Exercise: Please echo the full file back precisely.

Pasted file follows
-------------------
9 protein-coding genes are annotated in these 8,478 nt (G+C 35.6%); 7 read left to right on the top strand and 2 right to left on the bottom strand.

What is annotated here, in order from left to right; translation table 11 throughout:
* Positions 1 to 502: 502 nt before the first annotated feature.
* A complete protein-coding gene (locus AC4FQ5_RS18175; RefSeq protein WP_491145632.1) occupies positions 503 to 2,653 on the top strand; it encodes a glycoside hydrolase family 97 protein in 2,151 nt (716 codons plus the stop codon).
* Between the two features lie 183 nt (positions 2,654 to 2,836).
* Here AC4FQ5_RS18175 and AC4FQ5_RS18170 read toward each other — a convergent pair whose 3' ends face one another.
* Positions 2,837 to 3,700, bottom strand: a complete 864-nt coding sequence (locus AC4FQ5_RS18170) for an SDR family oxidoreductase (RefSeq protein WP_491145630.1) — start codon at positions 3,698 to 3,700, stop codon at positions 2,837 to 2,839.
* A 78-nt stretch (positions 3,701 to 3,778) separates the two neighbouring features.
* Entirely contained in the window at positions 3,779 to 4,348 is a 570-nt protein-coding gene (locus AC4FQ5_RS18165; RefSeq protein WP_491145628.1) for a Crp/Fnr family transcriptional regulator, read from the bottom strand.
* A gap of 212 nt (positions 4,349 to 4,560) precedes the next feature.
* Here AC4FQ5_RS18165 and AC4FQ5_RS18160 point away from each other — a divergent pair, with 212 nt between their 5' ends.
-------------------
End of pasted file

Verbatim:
9 protein-coding genes are annotated in these 8,478 nt (G+C 35.6%); 7 read left to right on the top strand and 2 right to left on the bottom strand.

What is annotated here, in order from left to right; translation table 11 throughout:
* Positions 1 to 502: 502 nt before the first annotated feature.
* A complete protein-coding gene (locus AC4FQ5_RS18175; RefSeq protein WP_491145632.1) occupies positions 503 to 2,653 on the top strand; it encodes a glycoside hydrolase family 97 protein in 2,151 nt (716 codons plus the stop codon).
* Between the two features lie 183 nt (positions 2,654 to 2,836).
* Here AC4FQ5_RS18175 and AC4FQ5_RS18170 read toward each other — a convergent pair whose 3' ends face one another.
* Positions 2,837 to 3,700, bottom strand: a complete 864-nt coding sequence (locus AC4FQ5_RS18170) for an SDR family oxidoreductase (RefSeq protein WP_491145630.1) — start codon at positions 3,698 to 3,700, stop codon at positions 2,837 to 2,839.
* A 78-nt stretch (positions 3,701 to 3,778) separates the two neighbouring features.
* Entirely contained in the window at positions 3,779 to 4,348 is a 570-nt protein-coding gene (locus AC4FQ5_RS18165; RefSeq protein WP_491145628.1) for a Crp/Fnr family transcriptional regulator, read from the bottom strand.
* A gap of 212 nt (positions 4,349 to 4,560) precedes the next feature.
* Here AC4FQ5_RS18165 and AC4FQ5_RS18160 point away from each other — a divergent pair, with 212 nt between their 5' ends.